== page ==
Metal Hammer (UK) - - Albums - DOM LAW­SON

Deep Cal­leth Upon Deep


A new dawn for Nor­way’s di­a­bol­i­cal black­hearts

When Satyri­con re­viS­ited

their clas­sic third al­bum, Neme­sis Div­ina, for their 2016 world tour, there was a strong sense that the nos­tal­gic decks were be­ing briskly cleared to en­able this in­stinc­tively for­ward­look­ing band to em­brace the fu­ture with a clear vi­sion. Sim­i­larly,

2014’s Satyri­con felt very much like a de­fin­i­tive full stop at the end of an era and, with the haughty con­fi­dence that fans have come to ex­pect, Deep Cal­leth Upon Deep is ev­ery bit the an­tag­o­nis­tic flour­ish at the com­mence­ment of a new cam­paign. Opener Mid­night Ser­pent is sim­ply ex­tra­or­di­nary; those un­mis­tak­ably an­gu­lar and men­ac­ing riffs are present and cor­rect, of course, but ev­ery­thing sounds big­ger, more mus­cu­lar and fuller of fig­ure than any­thing Satyri­con have done be­fore, with count­less sub­tle de­tails lurk­ing amid the song’s ar­range­ment but never de­tract­ing from its power. Blood Cracks Open The Ground is even more stupidly ex­hil­a­rat­ing, with jar­ring stabs of dis­so­nance and churn­ing, sin­is­ter riffs un­der­pin­ning one of

Satyr’s most com­mand­ing vo­cal per­for­mances. Next up, To Your Brethren In The Dark is a glacial, stately call-to-arms aimed squarely at the mis­an­thropic masses, the sub­tle melan­choly that has long un­der­pinned Satyri­con’s mu­sic emerg­ing in more bla­tant form. In con­trast, The Ghost Of Rome is a suc­cinct and oddly catchy four-to-the-floor goth-rock stom­per, re­plete with haunt­ing op­er­atic back­ing vo­cals and an in­sis­tent lead gui­tar re­frain. Best of the lot is the seven-minute Black Wings And With­er­ing Gloom, wherein bleak blast­ing, bul­ly­ing mid-paced mo­men­tum and Satyr’s scabrous de­liv­ery com­bine to mes­meris­ing ef­fect. Else­where, squalling sax briefly pushes Dissonant’s bar­rage of brood­ing ag­gro into avant-noise ter­ri­tory, one of in­nu­mer­able mo­ments on Deep Cal­leth Upon Deep when Satyri­con sound like they have just tapped into a fresh well of in­spi­ra­tion and are de­ter­mined to drain it dry.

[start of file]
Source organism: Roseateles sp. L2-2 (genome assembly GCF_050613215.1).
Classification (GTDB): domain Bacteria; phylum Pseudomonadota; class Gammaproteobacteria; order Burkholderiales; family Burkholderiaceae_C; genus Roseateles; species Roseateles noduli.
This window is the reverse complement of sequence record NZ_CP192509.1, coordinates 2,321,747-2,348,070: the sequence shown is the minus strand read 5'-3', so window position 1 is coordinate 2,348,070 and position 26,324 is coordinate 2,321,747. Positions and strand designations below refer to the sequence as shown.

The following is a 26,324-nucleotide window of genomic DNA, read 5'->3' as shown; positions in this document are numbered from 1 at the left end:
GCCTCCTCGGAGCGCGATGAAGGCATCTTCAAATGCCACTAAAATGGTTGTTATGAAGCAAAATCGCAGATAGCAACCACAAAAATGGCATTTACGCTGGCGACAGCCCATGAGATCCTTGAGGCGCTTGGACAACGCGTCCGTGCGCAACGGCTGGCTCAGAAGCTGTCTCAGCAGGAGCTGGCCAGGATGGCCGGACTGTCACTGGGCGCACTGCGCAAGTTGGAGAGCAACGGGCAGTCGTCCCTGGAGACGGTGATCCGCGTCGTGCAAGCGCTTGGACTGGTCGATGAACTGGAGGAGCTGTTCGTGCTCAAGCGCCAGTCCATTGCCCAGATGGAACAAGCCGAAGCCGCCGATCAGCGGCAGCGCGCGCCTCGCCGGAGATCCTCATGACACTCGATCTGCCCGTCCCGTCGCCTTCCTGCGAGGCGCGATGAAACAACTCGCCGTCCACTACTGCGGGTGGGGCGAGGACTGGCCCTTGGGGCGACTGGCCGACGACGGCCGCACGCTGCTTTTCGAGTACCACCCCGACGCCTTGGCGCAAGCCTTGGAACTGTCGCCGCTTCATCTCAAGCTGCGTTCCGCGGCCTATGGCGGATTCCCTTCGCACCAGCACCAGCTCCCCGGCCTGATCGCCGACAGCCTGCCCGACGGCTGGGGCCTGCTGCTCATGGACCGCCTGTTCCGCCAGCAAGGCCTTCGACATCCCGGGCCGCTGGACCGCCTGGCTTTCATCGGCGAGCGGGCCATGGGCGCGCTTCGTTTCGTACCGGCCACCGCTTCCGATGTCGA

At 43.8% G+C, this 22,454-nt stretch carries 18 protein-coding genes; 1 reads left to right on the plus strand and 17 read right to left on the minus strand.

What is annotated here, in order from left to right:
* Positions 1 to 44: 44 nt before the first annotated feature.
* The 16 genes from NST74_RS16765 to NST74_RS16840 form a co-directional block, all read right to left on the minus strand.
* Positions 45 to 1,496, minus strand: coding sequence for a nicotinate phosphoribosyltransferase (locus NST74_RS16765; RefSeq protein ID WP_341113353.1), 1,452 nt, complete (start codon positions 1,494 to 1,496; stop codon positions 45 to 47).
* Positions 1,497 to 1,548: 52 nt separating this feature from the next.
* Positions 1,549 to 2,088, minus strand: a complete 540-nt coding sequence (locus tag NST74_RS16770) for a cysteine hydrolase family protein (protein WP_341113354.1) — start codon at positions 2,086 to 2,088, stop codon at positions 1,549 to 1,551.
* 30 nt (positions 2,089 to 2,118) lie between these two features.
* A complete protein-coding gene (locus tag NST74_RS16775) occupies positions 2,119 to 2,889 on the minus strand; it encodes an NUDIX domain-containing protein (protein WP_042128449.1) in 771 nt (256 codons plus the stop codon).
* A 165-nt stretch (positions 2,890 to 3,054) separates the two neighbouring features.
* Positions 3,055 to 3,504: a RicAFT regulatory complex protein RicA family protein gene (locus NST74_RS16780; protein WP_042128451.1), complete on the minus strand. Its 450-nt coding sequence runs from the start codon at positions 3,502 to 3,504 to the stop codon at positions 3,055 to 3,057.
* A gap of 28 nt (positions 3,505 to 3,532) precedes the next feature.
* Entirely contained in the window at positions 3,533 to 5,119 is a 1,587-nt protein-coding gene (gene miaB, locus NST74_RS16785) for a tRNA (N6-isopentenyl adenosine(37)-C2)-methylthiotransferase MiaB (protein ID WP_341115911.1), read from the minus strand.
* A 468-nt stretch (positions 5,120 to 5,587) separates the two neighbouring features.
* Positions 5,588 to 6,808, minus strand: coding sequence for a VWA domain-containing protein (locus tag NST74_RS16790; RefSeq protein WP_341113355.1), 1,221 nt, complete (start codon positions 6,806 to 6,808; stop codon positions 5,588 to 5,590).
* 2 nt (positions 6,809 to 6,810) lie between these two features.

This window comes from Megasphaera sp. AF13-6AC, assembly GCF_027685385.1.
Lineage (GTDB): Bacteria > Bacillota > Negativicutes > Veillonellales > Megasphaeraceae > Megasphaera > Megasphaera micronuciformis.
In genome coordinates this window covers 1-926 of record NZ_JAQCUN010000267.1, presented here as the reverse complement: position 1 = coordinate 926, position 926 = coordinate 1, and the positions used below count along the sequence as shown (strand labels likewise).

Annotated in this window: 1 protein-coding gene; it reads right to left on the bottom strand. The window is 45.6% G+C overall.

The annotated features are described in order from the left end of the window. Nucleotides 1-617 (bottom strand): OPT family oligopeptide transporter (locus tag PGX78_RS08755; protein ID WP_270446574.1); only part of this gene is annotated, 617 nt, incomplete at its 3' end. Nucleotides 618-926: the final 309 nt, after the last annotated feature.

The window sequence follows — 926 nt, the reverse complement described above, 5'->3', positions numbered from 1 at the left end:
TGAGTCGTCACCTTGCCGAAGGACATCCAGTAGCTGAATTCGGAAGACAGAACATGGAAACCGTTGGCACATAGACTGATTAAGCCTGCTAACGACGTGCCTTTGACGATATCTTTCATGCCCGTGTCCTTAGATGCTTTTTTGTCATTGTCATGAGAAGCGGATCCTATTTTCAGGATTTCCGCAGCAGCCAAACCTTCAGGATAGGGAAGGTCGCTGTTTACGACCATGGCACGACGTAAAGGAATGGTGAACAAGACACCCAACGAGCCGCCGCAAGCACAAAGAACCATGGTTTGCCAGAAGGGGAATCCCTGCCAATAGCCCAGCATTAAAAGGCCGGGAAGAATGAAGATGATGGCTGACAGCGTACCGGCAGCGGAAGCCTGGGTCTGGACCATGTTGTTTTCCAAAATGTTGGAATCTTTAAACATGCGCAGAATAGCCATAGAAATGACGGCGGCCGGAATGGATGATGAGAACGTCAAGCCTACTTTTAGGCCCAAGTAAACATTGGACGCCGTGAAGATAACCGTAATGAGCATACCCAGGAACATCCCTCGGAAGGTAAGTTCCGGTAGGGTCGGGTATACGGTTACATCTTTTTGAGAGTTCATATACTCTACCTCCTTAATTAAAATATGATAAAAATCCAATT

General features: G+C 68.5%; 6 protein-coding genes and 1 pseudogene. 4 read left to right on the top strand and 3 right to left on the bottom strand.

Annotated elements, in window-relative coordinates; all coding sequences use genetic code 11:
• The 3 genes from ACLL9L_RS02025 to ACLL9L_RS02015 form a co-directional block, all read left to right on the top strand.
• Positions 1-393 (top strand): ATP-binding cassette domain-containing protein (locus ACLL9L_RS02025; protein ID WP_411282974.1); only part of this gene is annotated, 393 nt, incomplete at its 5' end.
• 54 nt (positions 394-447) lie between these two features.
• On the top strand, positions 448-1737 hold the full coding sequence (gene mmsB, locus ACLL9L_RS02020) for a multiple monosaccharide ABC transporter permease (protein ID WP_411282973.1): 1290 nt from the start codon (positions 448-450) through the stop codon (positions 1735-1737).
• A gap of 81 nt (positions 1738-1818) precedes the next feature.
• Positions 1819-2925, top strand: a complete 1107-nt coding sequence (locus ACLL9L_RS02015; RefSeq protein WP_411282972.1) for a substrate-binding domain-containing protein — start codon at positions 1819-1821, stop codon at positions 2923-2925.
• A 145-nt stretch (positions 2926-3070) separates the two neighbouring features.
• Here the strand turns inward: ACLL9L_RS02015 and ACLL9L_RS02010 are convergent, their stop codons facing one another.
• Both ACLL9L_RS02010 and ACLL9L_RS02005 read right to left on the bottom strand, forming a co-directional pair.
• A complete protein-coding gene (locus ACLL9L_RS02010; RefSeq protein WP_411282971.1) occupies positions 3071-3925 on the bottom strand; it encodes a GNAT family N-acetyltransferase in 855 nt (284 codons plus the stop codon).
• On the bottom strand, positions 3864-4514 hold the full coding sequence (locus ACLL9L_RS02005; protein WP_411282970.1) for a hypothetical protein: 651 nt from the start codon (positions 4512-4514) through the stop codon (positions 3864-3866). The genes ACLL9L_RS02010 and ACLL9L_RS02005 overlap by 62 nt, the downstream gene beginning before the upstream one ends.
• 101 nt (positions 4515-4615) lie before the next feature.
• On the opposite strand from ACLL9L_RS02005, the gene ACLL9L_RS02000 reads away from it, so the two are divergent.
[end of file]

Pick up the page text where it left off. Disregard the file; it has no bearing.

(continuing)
Satyri­con look ahead

to a new era

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